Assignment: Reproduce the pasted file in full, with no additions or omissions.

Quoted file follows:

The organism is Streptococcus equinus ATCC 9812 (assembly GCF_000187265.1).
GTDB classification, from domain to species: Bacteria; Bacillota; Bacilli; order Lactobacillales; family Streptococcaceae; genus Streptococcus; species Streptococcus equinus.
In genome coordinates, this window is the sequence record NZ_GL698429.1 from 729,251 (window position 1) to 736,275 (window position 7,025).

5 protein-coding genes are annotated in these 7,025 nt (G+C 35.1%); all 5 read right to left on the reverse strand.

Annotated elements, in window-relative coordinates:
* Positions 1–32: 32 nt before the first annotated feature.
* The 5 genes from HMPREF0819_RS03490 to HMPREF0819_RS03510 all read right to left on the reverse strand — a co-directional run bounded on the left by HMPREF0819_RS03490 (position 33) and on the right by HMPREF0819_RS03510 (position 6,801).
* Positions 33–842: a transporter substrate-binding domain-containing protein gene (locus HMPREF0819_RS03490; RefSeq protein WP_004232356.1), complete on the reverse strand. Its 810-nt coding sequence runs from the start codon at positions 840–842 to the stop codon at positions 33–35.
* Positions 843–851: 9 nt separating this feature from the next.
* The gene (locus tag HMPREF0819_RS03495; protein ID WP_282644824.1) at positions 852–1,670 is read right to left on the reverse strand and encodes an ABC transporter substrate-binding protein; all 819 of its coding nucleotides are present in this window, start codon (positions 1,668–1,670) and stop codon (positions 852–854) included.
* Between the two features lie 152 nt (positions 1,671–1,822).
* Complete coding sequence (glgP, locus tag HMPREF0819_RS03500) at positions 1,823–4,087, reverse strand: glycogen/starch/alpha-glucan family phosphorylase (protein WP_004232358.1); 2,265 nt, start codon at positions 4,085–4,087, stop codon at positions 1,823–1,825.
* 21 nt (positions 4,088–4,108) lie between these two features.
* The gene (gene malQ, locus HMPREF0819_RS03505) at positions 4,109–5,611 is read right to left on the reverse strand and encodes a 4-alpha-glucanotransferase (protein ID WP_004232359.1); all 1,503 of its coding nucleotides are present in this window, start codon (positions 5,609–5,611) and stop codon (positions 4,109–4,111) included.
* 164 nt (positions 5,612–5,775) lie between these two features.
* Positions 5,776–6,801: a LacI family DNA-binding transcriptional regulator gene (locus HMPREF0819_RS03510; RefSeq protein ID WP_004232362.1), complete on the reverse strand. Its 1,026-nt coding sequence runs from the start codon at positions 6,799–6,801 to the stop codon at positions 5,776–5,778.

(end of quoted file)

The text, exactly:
The organism is Streptococcus equinus ATCC 9812 (assembly GCF_000187265.1).
GTDB classification, from domain to species: Bacteria; Bacillota; Bacilli; order Lactobacillales; family Streptococcaceae; genus Streptococcus; species Streptococcus equinus.
In genome coordinates, this window is the sequence record NZ_GL698429.1 from 729,251 (window position 1) to 736,275 (window position 7,025).

5 protein-coding genes are annotated in these 7,025 nt (G+C 35.1%); all 5 read right to left on the reverse strand.

Annotated elements, in window-relative coordinates:
* Positions 1–32: 32 nt before the first annotated feature.
* The 5 genes from HMPREF0819_RS03490 to HMPREF0819_RS03510 all read right to left on the reverse strand — a co-directional run bounded on the left by HMPREF0819_RS03490 (position 33) and on the right by HMPREF0819_RS03510 (position 6,801).
* Positions 33–842: a transporter substrate-binding domain-containing protein gene (locus HMPREF0819_RS03490; RefSeq protein WP_004232356.1), complete on the reverse strand. Its 810-nt coding sequence runs from the start codon at positions 840–842 to the stop codon at positions 33–35.
* Positions 843–851: 9 nt separating this feature from the next.
* The gene (locus tag HMPREF0819_RS03495; protein ID WP_282644824.1) at positions 852–1,670 is read right to left on the reverse strand and encodes an ABC transporter substrate-binding protein; all 819 of its coding nucleotides are present in this window, start codon (positions 1,668–1,670) and stop codon (positions 852–854) included.
* Between the two features lie 152 nt (positions 1,671–1,822).
* Complete coding sequence (glgP, locus tag HMPREF0819_RS03500) at positions 1,823–4,087, reverse strand: glycogen/starch/alpha-glucan family phosphorylase (protein WP_004232358.1); 2,265 nt, start codon at positions 4,085–4,087, stop codon at positions 1,823–1,825.
* 21 nt (positions 4,088–4,108) lie between these two features.
* The gene (gene malQ, locus HMPREF0819_RS03505) at positions 4,109–5,611 is read right to left on the reverse strand and encodes a 4-alpha-glucanotransferase (protein ID WP_004232359.1); all 1,503 of its coding nucleotides are present in this window, start codon (positions 5,609–5,611) and stop codon (positions 4,109–4,111) included.
* 164 nt (positions 5,612–5,775) lie between these two features.
* Positions 5,776–6,801: a LacI family DNA-binding transcriptional regulator gene (locus HMPREF0819_RS03510; RefSeq protein ID WP_004232362.1), complete on the reverse strand. Its 1,026-nt coding sequence runs from the start codon at positions 6,799–6,801 to the stop codon at positions 5,776–5,778.